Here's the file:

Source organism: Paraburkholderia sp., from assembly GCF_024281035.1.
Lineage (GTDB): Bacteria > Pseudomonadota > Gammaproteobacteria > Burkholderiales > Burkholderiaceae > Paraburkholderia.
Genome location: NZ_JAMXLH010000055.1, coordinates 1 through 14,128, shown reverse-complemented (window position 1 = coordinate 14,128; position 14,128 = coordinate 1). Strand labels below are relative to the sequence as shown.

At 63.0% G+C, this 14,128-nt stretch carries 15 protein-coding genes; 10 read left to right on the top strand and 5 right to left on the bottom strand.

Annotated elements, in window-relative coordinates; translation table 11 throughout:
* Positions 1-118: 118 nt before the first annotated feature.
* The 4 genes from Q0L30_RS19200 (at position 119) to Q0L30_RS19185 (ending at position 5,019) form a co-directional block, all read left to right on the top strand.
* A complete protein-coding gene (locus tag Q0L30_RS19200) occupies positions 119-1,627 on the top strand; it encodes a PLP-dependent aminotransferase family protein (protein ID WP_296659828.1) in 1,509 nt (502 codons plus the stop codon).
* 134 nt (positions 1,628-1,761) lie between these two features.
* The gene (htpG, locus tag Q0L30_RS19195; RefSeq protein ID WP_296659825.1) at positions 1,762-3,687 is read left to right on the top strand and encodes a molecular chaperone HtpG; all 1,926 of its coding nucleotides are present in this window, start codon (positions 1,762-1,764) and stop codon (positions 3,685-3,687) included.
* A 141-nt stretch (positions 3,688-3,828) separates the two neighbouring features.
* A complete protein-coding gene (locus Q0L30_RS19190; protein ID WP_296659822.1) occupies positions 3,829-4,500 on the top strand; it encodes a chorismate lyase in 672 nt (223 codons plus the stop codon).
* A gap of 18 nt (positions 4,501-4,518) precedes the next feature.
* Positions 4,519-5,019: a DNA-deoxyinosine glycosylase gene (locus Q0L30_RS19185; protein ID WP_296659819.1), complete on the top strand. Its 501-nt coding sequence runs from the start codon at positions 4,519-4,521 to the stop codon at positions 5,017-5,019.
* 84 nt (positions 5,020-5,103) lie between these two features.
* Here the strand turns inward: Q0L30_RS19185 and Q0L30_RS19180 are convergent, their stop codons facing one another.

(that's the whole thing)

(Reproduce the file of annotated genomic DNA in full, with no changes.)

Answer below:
Source organism: Paraburkholderia sp., from assembly GCF_024281035.1.
Lineage (GTDB): Bacteria > Pseudomonadota > Gammaproteobacteria > Burkholderiales > Burkholderiaceae > Paraburkholderia.
Genome location: NZ_JAMXLH010000055.1, coordinates 1 through 14,128, shown reverse-complemented (window position 1 = coordinate 14,128; position 14,128 = coordinate 1). Strand labels below are relative to the sequence as shown.

At 63.0% G+C, this 14,128-nt stretch carries 15 protein-coding genes; 10 read left to right on the top strand and 5 right to left on the bottom strand.

Annotated elements, in window-relative coordinates; translation table 11 throughout:
* Positions 1-118: 118 nt before the first annotated feature.
* The 4 genes from Q0L30_RS19200 (at position 119) to Q0L30_RS19185 (ending at position 5,019) form a co-directional block, all read left to right on the top strand.
* A complete protein-coding gene (locus tag Q0L30_RS19200) occupies positions 119-1,627 on the top strand; it encodes a PLP-dependent aminotransferase family protein (protein ID WP_296659828.1) in 1,509 nt (502 codons plus the stop codon).
* 134 nt (positions 1,628-1,761) lie between these two features.
* The gene (htpG, locus tag Q0L30_RS19195; RefSeq protein ID WP_296659825.1) at positions 1,762-3,687 is read left to right on the top strand and encodes a molecular chaperone HtpG; all 1,926 of its coding nucleotides are present in this window, start codon (positions 1,762-1,764) and stop codon (positions 3,685-3,687) included.
* A 141-nt stretch (positions 3,688-3,828) separates the two neighbouring features.
* A complete protein-coding gene (locus Q0L30_RS19190; protein ID WP_296659822.1) occupies positions 3,829-4,500 on the top strand; it encodes a chorismate lyase in 672 nt (223 codons plus the stop codon).
* A gap of 18 nt (positions 4,501-4,518) precedes the next feature.
* Positions 4,519-5,019: a DNA-deoxyinosine glycosylase gene (locus Q0L30_RS19185; protein ID WP_296659819.1), complete on the top strand. Its 501-nt coding sequence runs from the start codon at positions 4,519-4,521 to the stop codon at positions 5,017-5,019.
* 84 nt (positions 5,020-5,103) lie between these two features.
* Here the strand turns inward: Q0L30_RS19185 and Q0L30_RS19180 are convergent, their stop codons facing one another.